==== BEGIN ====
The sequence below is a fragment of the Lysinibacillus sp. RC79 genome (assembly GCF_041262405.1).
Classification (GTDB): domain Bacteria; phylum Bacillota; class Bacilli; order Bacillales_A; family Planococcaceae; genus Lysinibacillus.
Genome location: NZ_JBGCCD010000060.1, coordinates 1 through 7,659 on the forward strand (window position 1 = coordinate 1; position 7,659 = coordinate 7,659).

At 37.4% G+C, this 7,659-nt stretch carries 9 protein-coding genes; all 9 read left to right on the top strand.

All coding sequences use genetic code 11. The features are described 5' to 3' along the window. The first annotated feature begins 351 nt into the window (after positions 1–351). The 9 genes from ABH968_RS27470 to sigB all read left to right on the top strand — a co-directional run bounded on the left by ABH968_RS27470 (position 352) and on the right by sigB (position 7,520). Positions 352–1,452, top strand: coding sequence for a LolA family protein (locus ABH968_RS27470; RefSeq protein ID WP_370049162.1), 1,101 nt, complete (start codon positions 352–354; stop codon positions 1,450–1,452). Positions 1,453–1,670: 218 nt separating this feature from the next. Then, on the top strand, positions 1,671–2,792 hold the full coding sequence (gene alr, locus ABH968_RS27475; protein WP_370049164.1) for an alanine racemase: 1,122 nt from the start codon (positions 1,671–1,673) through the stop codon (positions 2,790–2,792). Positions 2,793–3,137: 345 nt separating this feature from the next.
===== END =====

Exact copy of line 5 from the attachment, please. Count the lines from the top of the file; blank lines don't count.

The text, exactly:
All coding sequences use genetic code 11. The features are described 5' to 3' along the window. The first annotated feature begins 351 nt into the window (after positions 1–351). The 9 genes from ABH968_RS27470 to sigB all read left to right on the top strand — a co-directional run bounded on the left by ABH968_RS27470 (position 352) and on the right by sigB (position 7,520). Positions 352–1,452, top strand: coding sequence for a LolA family protein (locus ABH968_RS27470; RefSeq protein ID WP_370049162.1), 1,101 nt, complete (start codon positions 352–354; stop codon positions 1,450–1,452). Positions 1,453–1,670: 218 nt separating this feature from the next. Then, on the top strand, positions 1,671–2,792 hold the full coding sequence (gene alr, locus ABH968_RS27475; protein WP_370049164.1) for an alanine racemase: 1,122 nt from the start codon (positions 1,671–1,673) through the stop codon (positions 2,790–2,792). Positions 2,793–3,137: 345 nt separating this feature from the next.